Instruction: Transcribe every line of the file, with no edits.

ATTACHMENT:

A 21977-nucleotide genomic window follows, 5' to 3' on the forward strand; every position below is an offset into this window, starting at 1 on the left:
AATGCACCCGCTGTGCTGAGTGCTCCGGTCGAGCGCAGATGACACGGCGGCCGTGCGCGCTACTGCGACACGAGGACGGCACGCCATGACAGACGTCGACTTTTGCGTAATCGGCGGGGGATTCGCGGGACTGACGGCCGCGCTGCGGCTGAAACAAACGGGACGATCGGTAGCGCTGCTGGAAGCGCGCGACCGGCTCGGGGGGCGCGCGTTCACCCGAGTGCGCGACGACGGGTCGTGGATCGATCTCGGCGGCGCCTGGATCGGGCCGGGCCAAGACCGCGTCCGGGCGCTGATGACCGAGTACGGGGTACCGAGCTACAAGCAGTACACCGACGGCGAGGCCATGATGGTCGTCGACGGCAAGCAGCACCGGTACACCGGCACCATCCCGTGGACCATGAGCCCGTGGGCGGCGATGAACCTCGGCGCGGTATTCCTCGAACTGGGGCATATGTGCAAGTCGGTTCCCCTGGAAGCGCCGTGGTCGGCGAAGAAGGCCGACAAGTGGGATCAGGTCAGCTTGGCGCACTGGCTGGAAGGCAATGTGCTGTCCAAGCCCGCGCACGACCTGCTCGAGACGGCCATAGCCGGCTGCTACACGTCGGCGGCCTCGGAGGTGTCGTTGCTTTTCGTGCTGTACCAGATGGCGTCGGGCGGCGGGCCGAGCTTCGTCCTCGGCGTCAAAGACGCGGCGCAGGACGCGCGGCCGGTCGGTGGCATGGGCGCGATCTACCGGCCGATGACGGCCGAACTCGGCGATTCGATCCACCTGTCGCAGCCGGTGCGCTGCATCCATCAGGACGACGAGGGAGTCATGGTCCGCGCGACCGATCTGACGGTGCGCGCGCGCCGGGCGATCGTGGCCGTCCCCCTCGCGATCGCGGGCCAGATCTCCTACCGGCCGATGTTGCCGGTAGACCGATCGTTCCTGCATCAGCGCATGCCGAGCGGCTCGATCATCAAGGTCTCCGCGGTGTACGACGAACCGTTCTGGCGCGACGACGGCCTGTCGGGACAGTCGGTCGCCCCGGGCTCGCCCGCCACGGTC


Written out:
A 21977-nucleotide genomic window follows, 5' to 3' on the forward strand; every position below is an offset into this window, starting at 1 on the left:
AATGCACCCGCTGTGCTGAGTGCTCCGGTCGAGCGCAGATGACACGGCGGCCGTGCGCGCTACTGCGACACGAGGACGGCACGCCATGACAGACGTCGACTTTTGCGTAATCGGCGGGGGATTCGCGGGACTGACGGCCGCGCTGCGGCTGAAACAAACGGGACGATCGGTAGCGCTGCTGGAAGCGCGCGACCGGCTCGGGGGGCGCGCGTTCACCCGAGTGCGCGACGACGGGTCGTGGATCGATCTCGGCGGCGCCTGGATCGGGCCGGGCCAAGACCGCGTCCGGGCGCTGATGACCGAGTACGGGGTACCGAGCTACAAGCAGTACACCGACGGCGAGGCCATGATGGTCGTCGACGGCAAGCAGCACCGGTACACCGGCACCATCCCGTGGACCATGAGCCCGTGGGCGGCGATGAACCTCGGCGCGGTATTCCTCGAACTGGGGCATATGTGCAAGTCGGTTCCCCTGGAAGCGCCGTGGTCGGCGAAGAAGGCCGACAAGTGGGATCAGGTCAGCTTGGCGCACTGGCTGGAAGGCAATGTGCTGTCCAAGCCCGCGCACGACCTGCTCGAGACGGCCATAGCCGGCTGCTACACGTCGGCGGCCTCGGAGGTGTCGTTGCTTTTCGTGCTGTACCAGATGGCGTCGGGCGGCGGGCCGAGCTTCGTCCTCGGCGTCAAAGACGCGGCGCAGGACGCGCGGCCGGTCGGTGGCATGGGCGCGATCTACCGGCCGATGACGGCCGAACTCGGCGATTCGATCCACCTGTCGCAGCCGGTGCGCTGCATCCATCAGGACGACGAGGGAGTCATGGTCCGCGCGACCGATCTGACGGTGCGCGCGCGCCGGGCGATCGTGGCCGTCCCCCTCGCGATCGCGGGCCAGATCTCCTACCGGCCGATGTTGCCGGTAGACCGATCGTTCCTGCATCAGCGCATGCCGAGCGGCTCGATCATCAAGGTCTCCGCGGTGTACGACGAACCGTTCTGGCGCGACGACGGCCTGTCGGGACAGTCGGTCGCCCCGGGCTCGCCCGCCACGGTC